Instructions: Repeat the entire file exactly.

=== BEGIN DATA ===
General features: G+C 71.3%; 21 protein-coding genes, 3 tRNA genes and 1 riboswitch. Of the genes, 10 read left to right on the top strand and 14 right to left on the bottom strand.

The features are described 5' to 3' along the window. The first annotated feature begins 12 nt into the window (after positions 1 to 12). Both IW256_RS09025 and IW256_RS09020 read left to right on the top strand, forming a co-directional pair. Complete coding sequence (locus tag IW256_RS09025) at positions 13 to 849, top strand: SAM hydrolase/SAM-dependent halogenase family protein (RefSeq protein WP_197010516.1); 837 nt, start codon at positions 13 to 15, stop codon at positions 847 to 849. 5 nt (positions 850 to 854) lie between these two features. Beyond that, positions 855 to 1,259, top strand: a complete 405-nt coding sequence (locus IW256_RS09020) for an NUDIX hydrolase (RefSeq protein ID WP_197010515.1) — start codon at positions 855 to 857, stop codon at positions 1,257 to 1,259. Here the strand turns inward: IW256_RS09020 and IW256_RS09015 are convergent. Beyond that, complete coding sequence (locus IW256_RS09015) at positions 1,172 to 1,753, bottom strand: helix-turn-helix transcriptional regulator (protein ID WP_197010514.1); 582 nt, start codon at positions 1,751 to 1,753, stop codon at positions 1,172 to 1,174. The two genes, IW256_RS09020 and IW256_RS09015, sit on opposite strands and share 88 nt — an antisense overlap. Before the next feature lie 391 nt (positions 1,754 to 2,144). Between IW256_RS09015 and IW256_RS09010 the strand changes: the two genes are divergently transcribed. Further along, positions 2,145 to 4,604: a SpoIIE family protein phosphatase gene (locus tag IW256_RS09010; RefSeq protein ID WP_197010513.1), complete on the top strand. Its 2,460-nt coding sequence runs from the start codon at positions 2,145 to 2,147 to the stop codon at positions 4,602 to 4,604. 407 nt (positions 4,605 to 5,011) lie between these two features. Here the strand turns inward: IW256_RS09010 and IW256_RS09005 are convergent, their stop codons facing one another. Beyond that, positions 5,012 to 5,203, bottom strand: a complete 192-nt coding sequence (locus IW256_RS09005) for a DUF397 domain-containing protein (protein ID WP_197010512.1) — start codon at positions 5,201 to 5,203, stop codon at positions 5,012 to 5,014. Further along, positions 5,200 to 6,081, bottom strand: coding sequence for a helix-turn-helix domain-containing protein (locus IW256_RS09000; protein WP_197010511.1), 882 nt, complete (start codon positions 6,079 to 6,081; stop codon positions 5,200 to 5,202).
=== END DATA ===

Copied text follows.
General features: G+C 71.3%; 21 protein-coding genes, 3 tRNA genes and 1 riboswitch. Of the genes, 10 read left to right on the top strand and 14 right to left on the bottom strand.

The features are described 5' to 3' along the window. The first annotated feature begins 12 nt into the window (after positions 1 to 12). Both IW256_RS09025 and IW256_RS09020 read left to right on the top strand, forming a co-directional pair. Complete coding sequence (locus tag IW256_RS09025) at positions 13 to 849, top strand: SAM hydrolase/SAM-dependent halogenase family protein (RefSeq protein WP_197010516.1); 837 nt, start codon at positions 13 to 15, stop codon at positions 847 to 849. 5 nt (positions 850 to 854) lie between these two features. Beyond that, positions 855 to 1,259, top strand: a complete 405-nt coding sequence (locus IW256_RS09020) for an NUDIX hydrolase (RefSeq protein ID WP_197010515.1) — start codon at positions 855 to 857, stop codon at positions 1,257 to 1,259. Here the strand turns inward: IW256_RS09020 and IW256_RS09015 are convergent. Beyond that, complete coding sequence (locus IW256_RS09015) at positions 1,172 to 1,753, bottom strand: helix-turn-helix transcriptional regulator (protein ID WP_197010514.1); 582 nt, start codon at positions 1,751 to 1,753, stop codon at positions 1,172 to 1,174. The two genes, IW256_RS09020 and IW256_RS09015, sit on opposite strands and share 88 nt — an antisense overlap. Before the next feature lie 391 nt (positions 1,754 to 2,144). Between IW256_RS09015 and IW256_RS09010 the strand changes: the two genes are divergently transcribed. Further along, positions 2,145 to 4,604: a SpoIIE family protein phosphatase gene (locus tag IW256_RS09010; RefSeq protein ID WP_197010513.1), complete on the top strand. Its 2,460-nt coding sequence runs from the start codon at positions 2,145 to 2,147 to the stop codon at positions 4,602 to 4,604. 407 nt (positions 4,605 to 5,011) lie between these two features. Here the strand turns inward: IW256_RS09010 and IW256_RS09005 are convergent, their stop codons facing one another. Beyond that, positions 5,012 to 5,203, bottom strand: a complete 192-nt coding sequence (locus IW256_RS09005) for a DUF397 domain-containing protein (protein ID WP_197010512.1) — start codon at positions 5,201 to 5,203, stop codon at positions 5,012 to 5,014. Further along, positions 5,200 to 6,081, bottom strand: coding sequence for a helix-turn-helix domain-containing protein (locus IW256_RS09000; protein WP_197010511.1), 882 nt, complete (start codon positions 6,079 to 6,081; stop codon positions 5,200 to 5,202).